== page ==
Death, especially unexpected death, changes one’s life in ways that cannot be anticipated. With the death of someone close, one’s world is forever changed.
One analogy I have found myself using with clients is the following: If you were to imagine the day before your loved one died, there was an intact picture of your life. The picture may not have been perfect, but it was there and it made sense. There was a beginning, a middle and an expected end. With death comes the destruction of that picture. It is as if the picture is taken out of your hands, smashed to the ground in a thousand pieces and then some of the most treasured pieces are forever taken away.
The challenge with grief is to then take all of those pieces which are left and attempt to make a new picture. The picture of the life you once had is impossible to recreate, as much as one may try, it cannot be recreated with pieces missing. A new picture must be assembled with the pieces that are left and with new pieces that are picked up along the way.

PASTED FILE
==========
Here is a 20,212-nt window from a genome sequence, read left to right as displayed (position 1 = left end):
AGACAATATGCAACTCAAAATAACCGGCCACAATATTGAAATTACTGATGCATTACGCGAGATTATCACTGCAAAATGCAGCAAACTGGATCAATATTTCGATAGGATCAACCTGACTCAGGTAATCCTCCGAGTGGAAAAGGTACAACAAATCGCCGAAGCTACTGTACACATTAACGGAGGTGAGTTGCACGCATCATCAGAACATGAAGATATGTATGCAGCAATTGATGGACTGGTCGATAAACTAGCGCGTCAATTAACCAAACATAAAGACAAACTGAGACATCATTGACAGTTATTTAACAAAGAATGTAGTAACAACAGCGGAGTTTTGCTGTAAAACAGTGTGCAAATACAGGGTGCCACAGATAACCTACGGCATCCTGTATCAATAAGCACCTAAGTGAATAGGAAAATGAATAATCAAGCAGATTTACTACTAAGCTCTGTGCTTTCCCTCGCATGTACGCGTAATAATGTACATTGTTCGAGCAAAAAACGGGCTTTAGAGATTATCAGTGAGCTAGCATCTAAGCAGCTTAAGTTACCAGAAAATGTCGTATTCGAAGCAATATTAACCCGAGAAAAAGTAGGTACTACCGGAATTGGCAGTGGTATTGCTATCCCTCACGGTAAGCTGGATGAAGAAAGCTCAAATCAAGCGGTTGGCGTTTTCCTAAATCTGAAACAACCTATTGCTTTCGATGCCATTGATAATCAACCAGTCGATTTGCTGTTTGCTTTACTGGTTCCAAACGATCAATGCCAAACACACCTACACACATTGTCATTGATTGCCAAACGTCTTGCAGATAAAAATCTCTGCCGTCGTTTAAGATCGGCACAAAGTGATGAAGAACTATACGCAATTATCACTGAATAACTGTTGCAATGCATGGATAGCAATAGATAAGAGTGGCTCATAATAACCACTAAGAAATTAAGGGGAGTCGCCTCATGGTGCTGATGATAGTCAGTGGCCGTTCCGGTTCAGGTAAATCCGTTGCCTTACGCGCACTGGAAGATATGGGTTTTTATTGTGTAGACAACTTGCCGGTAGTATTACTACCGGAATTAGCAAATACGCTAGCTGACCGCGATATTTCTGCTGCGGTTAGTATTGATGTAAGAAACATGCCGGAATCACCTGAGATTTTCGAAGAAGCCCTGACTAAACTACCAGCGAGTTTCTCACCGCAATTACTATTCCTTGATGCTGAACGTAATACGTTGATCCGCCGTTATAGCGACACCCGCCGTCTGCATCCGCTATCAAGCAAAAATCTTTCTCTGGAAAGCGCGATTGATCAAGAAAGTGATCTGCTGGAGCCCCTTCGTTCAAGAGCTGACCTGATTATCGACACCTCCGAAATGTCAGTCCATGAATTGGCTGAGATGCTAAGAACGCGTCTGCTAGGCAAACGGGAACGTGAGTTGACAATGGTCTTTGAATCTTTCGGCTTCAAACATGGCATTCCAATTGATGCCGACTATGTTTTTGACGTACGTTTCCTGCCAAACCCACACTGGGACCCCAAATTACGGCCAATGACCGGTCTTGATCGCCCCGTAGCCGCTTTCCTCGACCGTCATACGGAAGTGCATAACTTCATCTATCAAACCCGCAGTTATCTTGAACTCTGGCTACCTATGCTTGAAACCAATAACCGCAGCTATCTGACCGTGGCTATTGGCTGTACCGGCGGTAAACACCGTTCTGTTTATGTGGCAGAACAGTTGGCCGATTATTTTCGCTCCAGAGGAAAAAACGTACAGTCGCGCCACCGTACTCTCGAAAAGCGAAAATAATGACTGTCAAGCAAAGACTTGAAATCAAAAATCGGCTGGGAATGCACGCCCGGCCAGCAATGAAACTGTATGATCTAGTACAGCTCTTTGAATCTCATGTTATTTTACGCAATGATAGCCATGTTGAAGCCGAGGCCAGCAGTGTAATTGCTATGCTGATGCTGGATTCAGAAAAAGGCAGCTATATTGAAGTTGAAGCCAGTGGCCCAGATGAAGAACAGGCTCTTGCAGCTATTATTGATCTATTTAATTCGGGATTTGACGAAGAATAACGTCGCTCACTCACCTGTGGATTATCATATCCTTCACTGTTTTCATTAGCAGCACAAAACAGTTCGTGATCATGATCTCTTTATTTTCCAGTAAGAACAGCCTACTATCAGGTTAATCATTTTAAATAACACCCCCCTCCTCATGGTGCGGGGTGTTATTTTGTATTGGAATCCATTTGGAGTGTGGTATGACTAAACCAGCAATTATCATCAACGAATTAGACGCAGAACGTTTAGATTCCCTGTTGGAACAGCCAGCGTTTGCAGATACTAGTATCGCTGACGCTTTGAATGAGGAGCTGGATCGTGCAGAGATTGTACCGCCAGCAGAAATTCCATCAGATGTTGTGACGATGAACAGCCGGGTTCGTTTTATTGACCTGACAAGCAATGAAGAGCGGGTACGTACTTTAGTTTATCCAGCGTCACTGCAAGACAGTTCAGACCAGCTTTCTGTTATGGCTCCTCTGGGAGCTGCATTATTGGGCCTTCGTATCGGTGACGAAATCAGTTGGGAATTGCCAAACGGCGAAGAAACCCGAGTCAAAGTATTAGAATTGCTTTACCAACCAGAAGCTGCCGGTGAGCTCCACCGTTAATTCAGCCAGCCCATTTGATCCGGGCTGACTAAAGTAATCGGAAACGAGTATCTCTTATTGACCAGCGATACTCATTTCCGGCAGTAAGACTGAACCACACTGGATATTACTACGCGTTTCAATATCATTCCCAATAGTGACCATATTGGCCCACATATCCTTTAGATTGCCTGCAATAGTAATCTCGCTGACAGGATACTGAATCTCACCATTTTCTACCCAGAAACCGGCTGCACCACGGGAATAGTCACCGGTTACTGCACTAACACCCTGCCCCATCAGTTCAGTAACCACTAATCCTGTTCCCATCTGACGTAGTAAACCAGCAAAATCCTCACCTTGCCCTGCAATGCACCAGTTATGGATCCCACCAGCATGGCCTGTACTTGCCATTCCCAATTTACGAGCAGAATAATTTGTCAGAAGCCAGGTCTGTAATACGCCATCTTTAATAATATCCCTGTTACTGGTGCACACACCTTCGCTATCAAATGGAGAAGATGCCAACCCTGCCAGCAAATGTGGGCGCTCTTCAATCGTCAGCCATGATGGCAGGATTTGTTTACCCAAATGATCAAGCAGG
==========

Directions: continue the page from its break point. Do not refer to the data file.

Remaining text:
The process of putting the pieces back together is one that often feels chaotic and confusing. It may sometimes be surprising to find out how much thinking is involved in the grief process. thoughts bounce around trying to connect what was with what is and struggle to make sense out of what seems to be incomprehensible.
With each piece, the bereaved, through trial and error, find where each piece belongs or even if it belongs at all. This process is different for every person and does not adhere to any kind of timeline. This (what feels like endless) thinking is the work that grief demands; it is the creation of a new picture of your life created one piece at a time.
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